Thirteen SNPs were identified as associated with AD (P<5×10 −8 ), with independent inheritance (r 2 <0.01), and without linkage disequilibrium (LD) in summary statistics. All of these 13 SNPs were available in GWAS for stroke, heart failure, CAD, myocardial infarction, angina pectoris. Details of the included SNPs are shown in , , , , and respectively.
Two-sample MR of AD and CVD
No significant evidence was found for a causal effect of AD on stroke, heart failure, CAD, myocardial infarction, angina pectoris using the IVW analysis (stroke: OR = 1.03, 95%CI: 0.97–1.09, P = 0.363; heart failure: OR = 1.04, 95%CI: 0.99–1.09, P = 0.119; CAD: OR = 1.00, 95%CI: 0.94–1.06, P = 0.961; myocardial infarction: OR = 1.00, 95%CI: 1.00-1.00, P = 0.322; angina pectoris: OR = 1.00, 95%CI: 1.00-1.00, P = 0.369). The results neither weighted median, MR Egger, weighted mode nor MR PRESSO analyses were significant for all of the diseases above ( Table 1 and , , , , ).
The Causal Effect of Atopic Dermatitis on Stroke
Leave-one-out analysis indicated no influence of single SNP on the risk estimates of AD on stroke, heart failure, CAD, myocardial infarction, angina pectoris. P values of Cochrane Q test and MR Egger intercept for AD on stroke were 0.481 and 0.695, respectively; for AD on heart failure were 0.150 and 0.224, respectively; for AD on CAD were 0.146 and 0.583, respectively; for AD on myocardial infarction were 0.417 and 0.993, respectively; for AD on angina pectoris were 0.080 and 0.752, respectively, suggesting no evidence of potential horizontal pleiotropy and heterogeneity.
To the best of our knowledge, this is the first study to explore the causal relationship between AD and CVD based on an MR approach. Our results did not support a causal effect of AD on CVD.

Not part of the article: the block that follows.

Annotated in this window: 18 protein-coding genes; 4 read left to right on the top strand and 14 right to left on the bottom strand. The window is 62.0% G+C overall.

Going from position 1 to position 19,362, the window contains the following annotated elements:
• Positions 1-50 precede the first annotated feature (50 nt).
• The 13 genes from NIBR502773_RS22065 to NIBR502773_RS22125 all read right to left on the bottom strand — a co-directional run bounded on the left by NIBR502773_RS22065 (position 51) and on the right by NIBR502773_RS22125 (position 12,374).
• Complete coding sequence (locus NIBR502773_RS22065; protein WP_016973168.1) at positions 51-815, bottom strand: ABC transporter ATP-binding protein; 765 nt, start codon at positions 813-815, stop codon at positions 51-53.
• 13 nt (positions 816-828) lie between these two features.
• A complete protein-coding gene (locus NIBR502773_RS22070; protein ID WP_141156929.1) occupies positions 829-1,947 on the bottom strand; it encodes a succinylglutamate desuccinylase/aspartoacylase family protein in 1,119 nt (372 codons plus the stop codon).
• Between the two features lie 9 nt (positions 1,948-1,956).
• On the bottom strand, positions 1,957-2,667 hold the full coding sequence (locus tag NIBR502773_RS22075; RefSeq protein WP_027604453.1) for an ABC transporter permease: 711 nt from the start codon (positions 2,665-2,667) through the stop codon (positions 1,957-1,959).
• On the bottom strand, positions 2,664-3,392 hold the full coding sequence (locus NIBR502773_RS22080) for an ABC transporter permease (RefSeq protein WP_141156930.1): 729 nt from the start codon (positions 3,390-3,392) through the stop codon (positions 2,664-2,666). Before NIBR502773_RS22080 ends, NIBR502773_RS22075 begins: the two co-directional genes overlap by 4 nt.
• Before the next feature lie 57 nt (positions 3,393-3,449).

Previous studies on the link between AD and stroke are controversial. In a Danish matched cohort study, patients with severe AD had an increased risk of ischemic stroke, but after adjustment for socioeconomic status, smoking, comorbidities, and medication use, the risk was similar with controls [ 6 ] . In a cohort from the Nurses’ Health Study 2, the risk of stroke was significantly increased in female nurses with AD in the age and models adjusted for demographic, lifestyle risk factors, family history of MI, and postmenopausal hormone replacement use. However, after further controlling for hypertension, hypercholesterolemia, and diabetes, the association between AD and stroke was no longer significant [ 7 ] . In a Swedish nationwide case-control study, only severe AD was associated with ischemic stroke [ 8 ] . A cross-sectional study conducted among primary care and community settings patients found only adult patients with moderate to severe AD was significantly associated with higher prevalence rates of prior stroke compared to the control: 4.4% versus 2.4% [ 25 ] . In a large population-based study including three surveys in US, AD was not associated with stroke in NHANES 2005–2006, but was significantly associated with higher odds of stroke in NHIS 2010 and 2012 in crude models and multivariate models adjusted for demographic, lifestyle factors, hay fever and asthma [ 9 ] . A population-based cohort study with data from the UK Clinical Practice Research Datalink reported very modest association between AD and stroke in adjusted models, and the associations were considerably stronger in patients with severe or active AD [ 10 ] . Two recent large German studies also found no association between AD and stroke [ 26 , 27 ] . Moreover, a large Canadian cohort even found AD was associated with lower risk of stroke in adjusted model [ 28 ] .